Article by Sarah Pennells
Who would sort out your financial affairs if you or a family member had a serious accident or became too ill to cope? Are you someone who likes to plan or do you prefer to leave it all until the last minute? If you’re a planner, you probably have savings, a pension, even a will; but have you planned for what would happen if you couldn’t make decisions about your own money? No? I didn’t think so!
Figures show that while only one in three adults has made a will far fewer have made arrangements in case they can’t make their own financial decisions. But without a legal document, it would be down to a court (set up by the government) to decide who should run your finances.
Recently the Court of Protection was criticised for ‘seizing’ billions of pounds of people’s money who had been deemed as incapable of making their own decisions and while there certainly are problems with the court’s administration, by far the bigger issue is the fact that most people don’t think about this issue until it’s too late.
Protecting yourself and your family
If you, or family members want to make sure that you get to choose who makes decisions for you, you will need to draw up a Lasting Power of Attorney (LPA) (unless you already have an enduring power of attorney which was in place before the law changed in 2007). There are two different types:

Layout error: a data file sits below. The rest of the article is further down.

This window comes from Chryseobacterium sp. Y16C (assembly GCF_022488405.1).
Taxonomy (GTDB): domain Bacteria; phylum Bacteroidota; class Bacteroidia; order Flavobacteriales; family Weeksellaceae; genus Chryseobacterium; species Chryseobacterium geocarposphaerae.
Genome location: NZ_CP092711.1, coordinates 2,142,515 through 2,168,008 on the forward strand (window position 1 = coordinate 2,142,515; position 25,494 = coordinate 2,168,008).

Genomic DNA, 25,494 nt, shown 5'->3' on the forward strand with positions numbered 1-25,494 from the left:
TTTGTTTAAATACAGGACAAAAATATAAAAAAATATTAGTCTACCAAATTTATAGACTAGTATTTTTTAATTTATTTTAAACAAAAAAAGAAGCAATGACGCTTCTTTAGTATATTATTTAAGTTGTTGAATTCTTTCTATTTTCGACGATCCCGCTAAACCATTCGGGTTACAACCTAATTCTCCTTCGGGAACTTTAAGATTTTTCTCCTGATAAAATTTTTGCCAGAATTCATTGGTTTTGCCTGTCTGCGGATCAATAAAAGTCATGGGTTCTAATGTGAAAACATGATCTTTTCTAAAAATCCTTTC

How much does it cost?
If you use a lawyer, LPA’s aren’t cheap (they cost a minimum of £150 for each one, although your bill could run to hundreds of pounds) and while you can draw up an LPA yourself (there’s information on the Office of the Public Guardian website about how to do this) be aware that the forms run to dozens of pages. Lawyers who are members of http://www.solicitorsfortheelderly.com/public/index.php Solicitors for the Elderly specialise in this area.
Who should I appoint to look after my affairs?
You’ll have to appoint several people when you take out an LPA. They include:
- Attorneys: They will make decisions for you. Who you appoint is up to you, but it should be someone you trust and someone who you think would be able to cope with the administration. Appoint more than one attorney (for example, your husband or partner plus one or more of your children). Useful to know: If you appoint your attorneys jointly, they’ll have to agree to every decision together so it’s a better idea to appoint them ‘jointly and severally’, so they can make decisions individually.
- ‘Person to be told’: You can choose up to five people who will be informed once the LPA is registered with the Office of the Public Guardian (which has to be done before it can be used). It’s a safety measure to stop someone you’ve appointed from taking control of your affairs without anyone knowing about it.
- Certificate provider: You’ll also have to appoint a certificate provider, who is normally either the lawyer drawing up the LPA or your GP. They’re there to check that you know what you’re doing and that you haven’t been pressured into drawing up the LPA. Useful to know: If you don’t choose a ‘person to be told’, you’ll have to appoint a second certificate provider.
What happens if I don’t have an LPA?
If you don’t have an LPA, your relatives would have to apply to the Court of Protection for a ‘deputy’ to be appointed to manage your financial affairs. Apart from the fact that most of us wouldn’t want someone appointed by a court to sort out our finances, the costs can be pretty expensive.